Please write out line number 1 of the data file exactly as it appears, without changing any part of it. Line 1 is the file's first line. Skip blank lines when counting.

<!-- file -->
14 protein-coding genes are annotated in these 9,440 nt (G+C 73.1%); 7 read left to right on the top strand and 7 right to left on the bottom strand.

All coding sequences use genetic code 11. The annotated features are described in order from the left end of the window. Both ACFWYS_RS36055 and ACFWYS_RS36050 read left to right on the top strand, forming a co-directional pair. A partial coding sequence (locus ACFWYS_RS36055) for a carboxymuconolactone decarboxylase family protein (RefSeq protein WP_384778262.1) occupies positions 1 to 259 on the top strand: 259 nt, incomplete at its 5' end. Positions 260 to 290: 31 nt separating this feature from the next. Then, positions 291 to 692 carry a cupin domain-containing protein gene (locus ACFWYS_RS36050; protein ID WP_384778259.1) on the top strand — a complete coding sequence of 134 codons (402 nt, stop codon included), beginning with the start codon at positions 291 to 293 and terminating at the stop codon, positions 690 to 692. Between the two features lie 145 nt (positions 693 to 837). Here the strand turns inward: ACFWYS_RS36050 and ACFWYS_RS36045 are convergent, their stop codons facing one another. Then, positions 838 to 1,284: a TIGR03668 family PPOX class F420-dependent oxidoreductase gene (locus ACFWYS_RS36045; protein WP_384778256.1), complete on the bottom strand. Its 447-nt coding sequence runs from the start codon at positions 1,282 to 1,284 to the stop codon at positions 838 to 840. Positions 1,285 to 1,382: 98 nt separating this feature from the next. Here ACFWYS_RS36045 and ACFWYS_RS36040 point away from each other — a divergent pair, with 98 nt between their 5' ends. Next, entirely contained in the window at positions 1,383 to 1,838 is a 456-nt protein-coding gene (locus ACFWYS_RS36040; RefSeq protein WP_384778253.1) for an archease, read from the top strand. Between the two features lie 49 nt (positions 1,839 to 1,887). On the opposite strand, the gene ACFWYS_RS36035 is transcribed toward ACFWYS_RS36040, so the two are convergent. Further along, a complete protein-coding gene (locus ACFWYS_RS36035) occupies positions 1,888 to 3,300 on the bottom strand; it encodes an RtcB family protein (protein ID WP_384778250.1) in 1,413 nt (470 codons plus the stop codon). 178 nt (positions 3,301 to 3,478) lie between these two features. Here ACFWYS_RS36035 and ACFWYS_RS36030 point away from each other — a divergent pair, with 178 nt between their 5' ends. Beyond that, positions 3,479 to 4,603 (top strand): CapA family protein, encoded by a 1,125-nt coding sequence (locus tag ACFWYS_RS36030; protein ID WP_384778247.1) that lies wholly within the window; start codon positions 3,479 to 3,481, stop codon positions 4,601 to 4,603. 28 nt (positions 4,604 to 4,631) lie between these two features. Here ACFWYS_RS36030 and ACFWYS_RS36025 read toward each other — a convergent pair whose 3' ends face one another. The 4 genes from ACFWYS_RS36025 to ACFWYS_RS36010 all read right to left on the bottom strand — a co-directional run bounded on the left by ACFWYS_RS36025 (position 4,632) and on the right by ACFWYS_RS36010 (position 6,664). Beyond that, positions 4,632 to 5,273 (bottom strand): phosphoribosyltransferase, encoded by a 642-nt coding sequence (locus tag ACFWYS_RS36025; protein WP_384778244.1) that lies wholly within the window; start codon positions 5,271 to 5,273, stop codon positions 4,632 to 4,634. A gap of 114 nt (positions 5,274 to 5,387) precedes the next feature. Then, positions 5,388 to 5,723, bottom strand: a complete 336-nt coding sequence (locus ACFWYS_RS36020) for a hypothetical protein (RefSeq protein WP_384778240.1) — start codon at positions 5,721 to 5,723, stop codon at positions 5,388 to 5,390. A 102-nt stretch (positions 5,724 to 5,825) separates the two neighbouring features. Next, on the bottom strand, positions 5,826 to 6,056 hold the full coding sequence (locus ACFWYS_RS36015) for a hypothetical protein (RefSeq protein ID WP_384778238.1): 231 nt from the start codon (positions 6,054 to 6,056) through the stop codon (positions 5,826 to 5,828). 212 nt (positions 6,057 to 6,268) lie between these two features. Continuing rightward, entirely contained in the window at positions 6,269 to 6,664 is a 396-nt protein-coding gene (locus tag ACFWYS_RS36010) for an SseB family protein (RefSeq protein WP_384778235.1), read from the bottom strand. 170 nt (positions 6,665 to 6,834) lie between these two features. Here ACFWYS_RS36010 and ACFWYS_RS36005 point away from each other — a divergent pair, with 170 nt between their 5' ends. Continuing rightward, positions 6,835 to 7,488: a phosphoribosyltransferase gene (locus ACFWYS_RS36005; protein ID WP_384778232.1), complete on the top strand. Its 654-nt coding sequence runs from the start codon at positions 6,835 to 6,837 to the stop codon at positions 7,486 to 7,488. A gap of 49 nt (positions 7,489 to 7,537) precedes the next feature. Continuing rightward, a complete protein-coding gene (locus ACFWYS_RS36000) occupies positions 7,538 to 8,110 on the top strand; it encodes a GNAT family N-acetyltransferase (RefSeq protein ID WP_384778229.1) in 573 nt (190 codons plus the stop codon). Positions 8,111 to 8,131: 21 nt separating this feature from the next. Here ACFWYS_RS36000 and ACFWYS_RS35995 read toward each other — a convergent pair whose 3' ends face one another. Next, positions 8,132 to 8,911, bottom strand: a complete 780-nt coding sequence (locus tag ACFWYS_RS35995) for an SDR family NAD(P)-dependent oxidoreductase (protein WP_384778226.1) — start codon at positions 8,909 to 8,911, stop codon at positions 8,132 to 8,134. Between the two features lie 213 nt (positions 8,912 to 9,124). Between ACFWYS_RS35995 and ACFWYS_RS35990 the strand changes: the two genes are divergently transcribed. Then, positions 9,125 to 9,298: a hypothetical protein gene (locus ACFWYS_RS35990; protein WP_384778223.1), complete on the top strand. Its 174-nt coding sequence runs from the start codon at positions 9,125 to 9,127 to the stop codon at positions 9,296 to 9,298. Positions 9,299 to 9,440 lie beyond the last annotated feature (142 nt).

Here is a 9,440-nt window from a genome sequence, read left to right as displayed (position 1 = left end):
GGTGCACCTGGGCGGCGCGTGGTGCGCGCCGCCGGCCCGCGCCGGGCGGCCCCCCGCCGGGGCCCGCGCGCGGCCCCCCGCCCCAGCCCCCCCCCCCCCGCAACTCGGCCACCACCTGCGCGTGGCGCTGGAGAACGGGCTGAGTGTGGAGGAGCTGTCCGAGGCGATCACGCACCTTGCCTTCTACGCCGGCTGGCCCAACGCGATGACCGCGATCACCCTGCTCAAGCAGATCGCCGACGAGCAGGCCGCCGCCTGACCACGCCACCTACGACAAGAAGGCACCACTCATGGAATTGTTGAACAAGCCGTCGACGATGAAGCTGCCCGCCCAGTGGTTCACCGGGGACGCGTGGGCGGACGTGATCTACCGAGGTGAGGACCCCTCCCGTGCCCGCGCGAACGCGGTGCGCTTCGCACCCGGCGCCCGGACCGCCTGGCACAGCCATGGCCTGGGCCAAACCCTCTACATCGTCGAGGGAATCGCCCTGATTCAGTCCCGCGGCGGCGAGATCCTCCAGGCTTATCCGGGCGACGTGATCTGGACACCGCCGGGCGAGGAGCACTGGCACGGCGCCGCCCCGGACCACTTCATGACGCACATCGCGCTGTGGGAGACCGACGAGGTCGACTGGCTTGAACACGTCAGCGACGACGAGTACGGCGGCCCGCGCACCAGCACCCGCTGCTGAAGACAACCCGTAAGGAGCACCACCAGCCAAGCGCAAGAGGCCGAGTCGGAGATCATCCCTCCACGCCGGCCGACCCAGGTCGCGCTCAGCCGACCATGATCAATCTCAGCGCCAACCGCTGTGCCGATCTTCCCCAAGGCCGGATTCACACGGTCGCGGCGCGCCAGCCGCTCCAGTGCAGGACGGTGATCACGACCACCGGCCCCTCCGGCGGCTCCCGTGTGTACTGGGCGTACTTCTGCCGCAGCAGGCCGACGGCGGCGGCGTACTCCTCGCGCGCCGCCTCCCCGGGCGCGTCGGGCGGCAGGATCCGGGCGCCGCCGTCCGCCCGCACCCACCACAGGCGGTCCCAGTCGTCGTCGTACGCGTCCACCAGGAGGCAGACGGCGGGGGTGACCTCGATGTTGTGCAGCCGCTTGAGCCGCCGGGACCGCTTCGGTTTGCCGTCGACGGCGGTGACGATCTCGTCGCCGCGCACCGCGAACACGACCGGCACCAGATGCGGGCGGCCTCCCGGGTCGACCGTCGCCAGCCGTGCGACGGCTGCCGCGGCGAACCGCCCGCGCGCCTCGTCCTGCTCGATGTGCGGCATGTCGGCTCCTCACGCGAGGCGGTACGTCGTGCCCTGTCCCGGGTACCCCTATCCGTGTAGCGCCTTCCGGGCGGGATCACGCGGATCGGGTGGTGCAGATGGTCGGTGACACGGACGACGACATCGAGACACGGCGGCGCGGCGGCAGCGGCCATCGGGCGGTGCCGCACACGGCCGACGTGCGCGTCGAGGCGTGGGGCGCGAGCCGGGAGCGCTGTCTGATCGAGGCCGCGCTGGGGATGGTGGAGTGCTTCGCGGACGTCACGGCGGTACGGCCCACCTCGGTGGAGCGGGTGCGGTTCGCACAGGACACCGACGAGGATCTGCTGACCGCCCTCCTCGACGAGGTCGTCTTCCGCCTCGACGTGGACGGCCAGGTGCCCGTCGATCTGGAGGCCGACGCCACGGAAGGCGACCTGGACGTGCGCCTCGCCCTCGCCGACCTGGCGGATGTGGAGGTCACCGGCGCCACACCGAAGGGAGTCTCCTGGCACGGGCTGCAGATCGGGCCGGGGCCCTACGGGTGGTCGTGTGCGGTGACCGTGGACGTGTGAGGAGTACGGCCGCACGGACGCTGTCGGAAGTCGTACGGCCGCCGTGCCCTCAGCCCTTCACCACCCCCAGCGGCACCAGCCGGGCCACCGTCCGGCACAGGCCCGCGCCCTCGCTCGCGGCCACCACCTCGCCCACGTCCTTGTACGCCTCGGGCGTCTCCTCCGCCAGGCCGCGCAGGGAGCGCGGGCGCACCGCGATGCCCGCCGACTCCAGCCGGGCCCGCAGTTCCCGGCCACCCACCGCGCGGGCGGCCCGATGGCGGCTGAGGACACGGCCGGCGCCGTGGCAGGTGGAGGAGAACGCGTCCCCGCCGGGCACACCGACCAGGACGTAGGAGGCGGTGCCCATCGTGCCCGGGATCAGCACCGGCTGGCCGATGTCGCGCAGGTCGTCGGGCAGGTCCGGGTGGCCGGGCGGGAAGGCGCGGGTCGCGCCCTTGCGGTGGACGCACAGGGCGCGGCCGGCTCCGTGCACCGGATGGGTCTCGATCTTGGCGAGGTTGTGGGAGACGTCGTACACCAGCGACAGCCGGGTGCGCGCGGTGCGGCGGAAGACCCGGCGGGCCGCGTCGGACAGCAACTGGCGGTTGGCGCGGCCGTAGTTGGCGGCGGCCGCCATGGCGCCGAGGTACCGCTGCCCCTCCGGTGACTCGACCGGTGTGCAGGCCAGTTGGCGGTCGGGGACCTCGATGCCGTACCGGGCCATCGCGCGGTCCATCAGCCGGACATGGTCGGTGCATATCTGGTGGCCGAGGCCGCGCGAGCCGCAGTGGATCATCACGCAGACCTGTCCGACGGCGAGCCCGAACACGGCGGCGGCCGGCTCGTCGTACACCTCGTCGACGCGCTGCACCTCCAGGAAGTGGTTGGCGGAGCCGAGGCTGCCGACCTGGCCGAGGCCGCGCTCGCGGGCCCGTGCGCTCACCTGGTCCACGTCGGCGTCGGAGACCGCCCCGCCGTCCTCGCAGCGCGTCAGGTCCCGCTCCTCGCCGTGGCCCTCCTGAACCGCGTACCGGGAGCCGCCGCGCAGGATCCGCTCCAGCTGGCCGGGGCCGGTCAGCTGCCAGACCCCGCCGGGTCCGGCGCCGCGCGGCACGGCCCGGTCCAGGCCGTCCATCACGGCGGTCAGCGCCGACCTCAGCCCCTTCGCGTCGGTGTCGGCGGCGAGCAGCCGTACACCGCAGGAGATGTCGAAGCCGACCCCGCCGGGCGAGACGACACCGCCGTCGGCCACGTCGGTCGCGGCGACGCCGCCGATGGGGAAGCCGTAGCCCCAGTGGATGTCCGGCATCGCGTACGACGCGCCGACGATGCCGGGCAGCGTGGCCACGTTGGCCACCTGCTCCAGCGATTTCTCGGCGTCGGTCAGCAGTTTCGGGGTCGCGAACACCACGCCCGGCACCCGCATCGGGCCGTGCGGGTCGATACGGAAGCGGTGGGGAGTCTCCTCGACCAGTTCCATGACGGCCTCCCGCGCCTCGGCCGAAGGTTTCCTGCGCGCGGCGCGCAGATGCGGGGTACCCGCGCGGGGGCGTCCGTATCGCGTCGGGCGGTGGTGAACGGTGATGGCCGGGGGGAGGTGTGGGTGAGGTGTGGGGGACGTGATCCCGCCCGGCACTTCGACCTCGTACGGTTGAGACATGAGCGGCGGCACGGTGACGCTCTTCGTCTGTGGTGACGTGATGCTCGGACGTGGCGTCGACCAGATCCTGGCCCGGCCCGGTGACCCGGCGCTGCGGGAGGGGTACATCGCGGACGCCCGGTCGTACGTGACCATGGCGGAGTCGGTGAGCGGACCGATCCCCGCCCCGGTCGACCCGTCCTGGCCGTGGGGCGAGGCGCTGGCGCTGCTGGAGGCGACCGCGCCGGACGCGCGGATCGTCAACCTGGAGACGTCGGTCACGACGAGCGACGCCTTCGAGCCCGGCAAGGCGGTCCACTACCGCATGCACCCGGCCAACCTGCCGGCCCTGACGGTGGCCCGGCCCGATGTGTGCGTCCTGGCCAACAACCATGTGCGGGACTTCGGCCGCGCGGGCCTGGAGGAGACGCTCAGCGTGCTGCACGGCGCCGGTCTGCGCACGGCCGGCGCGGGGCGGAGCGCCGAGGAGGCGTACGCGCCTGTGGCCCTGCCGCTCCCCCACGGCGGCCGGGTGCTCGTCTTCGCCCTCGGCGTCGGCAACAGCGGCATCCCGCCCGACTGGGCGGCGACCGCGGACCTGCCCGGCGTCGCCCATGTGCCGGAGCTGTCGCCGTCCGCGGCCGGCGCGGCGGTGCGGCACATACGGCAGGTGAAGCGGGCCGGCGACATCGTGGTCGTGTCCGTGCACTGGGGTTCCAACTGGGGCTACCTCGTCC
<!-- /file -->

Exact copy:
14 protein-coding genes are annotated in these 9,440 nt (G+C 73.1%); 7 read left to right on the top strand and 7 right to left on the bottom strand.